My friends over at The SOAP Group
, a very cool small marketing and communications firm here in Portland, Maine, that specializes in doing work that promote sustainability and social justice, made a great bunch of videos for NBC Universal's Green Week
about greener living. Entitled "Preachy Green
", the series highlights different office members and the various green high horses they climb up on.
I like the videos for a couple of reasons — first off, they're pretty damn funny. SOAP can act.
But secondly, they reveal that under every preachy green zealot lies a kernel of sustainable truth. Sure the borderline-obnoxious guy who chides you for using disposable coffee cups at the office every morning should figure out a better way to communicate his passions, but the fact is that a LOT of disposable cups get thrown away every year. Yeah, it's not ideal that your co-worker hangs his sweaty bike shorts on the hook while he's showering, but at the same time he is saving a bunch of money and cutting his CO2 footprint by a lot when he rides his bike to work.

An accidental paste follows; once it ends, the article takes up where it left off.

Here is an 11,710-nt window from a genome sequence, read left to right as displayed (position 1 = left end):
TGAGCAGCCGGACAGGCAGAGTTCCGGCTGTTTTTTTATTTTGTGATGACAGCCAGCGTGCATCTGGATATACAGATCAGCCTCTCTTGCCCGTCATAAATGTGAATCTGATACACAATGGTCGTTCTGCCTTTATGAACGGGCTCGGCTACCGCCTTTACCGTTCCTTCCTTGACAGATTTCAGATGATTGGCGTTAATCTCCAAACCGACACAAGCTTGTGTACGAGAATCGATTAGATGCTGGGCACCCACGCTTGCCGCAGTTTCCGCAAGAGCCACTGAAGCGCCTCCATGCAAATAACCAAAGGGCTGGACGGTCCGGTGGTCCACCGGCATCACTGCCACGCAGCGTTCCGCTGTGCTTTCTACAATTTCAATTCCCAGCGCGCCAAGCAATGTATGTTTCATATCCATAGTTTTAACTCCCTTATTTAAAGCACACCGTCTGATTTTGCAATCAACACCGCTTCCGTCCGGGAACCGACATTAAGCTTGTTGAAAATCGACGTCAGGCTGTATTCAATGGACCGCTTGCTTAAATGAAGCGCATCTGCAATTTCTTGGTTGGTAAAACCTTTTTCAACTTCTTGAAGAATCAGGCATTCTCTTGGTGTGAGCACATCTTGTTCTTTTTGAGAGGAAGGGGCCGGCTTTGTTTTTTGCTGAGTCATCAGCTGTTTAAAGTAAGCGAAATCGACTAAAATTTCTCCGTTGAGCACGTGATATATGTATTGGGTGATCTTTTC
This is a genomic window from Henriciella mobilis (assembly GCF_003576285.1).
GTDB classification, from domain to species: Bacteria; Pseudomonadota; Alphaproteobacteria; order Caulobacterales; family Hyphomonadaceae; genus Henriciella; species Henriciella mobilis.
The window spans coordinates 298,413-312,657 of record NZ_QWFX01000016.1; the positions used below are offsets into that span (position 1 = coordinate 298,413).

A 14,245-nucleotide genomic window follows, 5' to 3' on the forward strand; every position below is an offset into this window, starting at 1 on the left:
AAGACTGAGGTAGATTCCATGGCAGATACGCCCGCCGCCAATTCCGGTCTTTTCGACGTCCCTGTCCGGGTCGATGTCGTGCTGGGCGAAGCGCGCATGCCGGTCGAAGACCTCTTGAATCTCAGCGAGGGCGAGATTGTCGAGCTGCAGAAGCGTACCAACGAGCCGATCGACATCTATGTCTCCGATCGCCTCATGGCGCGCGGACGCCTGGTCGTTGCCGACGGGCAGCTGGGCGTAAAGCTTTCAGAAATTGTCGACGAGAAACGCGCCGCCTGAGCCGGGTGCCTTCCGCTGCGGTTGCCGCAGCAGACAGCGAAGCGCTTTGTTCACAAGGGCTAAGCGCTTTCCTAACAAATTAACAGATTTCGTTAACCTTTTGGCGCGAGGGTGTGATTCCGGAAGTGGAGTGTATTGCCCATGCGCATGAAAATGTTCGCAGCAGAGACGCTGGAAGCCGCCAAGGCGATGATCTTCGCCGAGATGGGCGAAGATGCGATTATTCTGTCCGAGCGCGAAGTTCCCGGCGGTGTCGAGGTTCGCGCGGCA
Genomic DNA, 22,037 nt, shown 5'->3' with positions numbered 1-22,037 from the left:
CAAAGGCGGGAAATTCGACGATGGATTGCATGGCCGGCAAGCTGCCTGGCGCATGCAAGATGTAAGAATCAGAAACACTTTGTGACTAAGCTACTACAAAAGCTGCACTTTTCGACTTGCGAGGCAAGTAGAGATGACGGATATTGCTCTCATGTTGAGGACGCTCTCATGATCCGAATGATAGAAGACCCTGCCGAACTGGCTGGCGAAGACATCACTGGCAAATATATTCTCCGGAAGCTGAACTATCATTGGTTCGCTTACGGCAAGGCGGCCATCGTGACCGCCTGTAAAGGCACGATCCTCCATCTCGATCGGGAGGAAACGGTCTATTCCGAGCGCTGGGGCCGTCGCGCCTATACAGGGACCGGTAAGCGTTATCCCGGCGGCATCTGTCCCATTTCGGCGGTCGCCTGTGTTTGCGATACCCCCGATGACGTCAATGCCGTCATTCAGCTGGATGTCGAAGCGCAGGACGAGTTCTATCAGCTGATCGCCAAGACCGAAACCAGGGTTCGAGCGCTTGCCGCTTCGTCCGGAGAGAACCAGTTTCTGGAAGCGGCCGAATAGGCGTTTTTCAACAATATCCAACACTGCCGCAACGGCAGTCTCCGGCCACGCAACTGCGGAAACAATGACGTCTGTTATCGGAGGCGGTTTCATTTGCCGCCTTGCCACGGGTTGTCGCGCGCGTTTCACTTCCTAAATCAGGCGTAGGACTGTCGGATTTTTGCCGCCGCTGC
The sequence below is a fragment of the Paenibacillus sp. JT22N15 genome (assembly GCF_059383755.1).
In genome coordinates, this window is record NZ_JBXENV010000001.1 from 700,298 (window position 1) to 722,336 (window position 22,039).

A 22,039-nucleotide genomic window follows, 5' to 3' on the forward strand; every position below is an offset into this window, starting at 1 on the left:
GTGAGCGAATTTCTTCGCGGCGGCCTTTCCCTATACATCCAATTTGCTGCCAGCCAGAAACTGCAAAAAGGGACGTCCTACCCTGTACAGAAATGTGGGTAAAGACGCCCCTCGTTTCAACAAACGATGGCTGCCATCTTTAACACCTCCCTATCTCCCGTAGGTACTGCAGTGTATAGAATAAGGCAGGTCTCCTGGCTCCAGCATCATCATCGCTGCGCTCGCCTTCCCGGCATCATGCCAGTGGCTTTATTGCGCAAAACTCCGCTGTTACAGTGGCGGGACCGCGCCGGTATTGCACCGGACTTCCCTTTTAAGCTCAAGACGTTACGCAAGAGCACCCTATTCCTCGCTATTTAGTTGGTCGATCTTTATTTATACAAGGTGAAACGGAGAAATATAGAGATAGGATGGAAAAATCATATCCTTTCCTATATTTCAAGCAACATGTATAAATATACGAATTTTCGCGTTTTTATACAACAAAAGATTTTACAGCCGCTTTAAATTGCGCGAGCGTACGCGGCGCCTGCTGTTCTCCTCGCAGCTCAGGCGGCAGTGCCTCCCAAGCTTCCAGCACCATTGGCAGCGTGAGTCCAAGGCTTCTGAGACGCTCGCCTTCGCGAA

I'm guessing that a majority of people who have, at one point or another in their lives, gone "green" have passed through a phase, however short, where they could best be described as "passionate" and at worst described as "obnoxiously green and preachy". I think I was probably kind of a jerk during my preachy phase, especially when I turned vegetarian (I'd like to take this chance to apologize to any of my meat-eating friends who were on the end of one of my anti-meat rants) but, just like in the videos, the core of the matter is that going vegetarian IS way greener than not.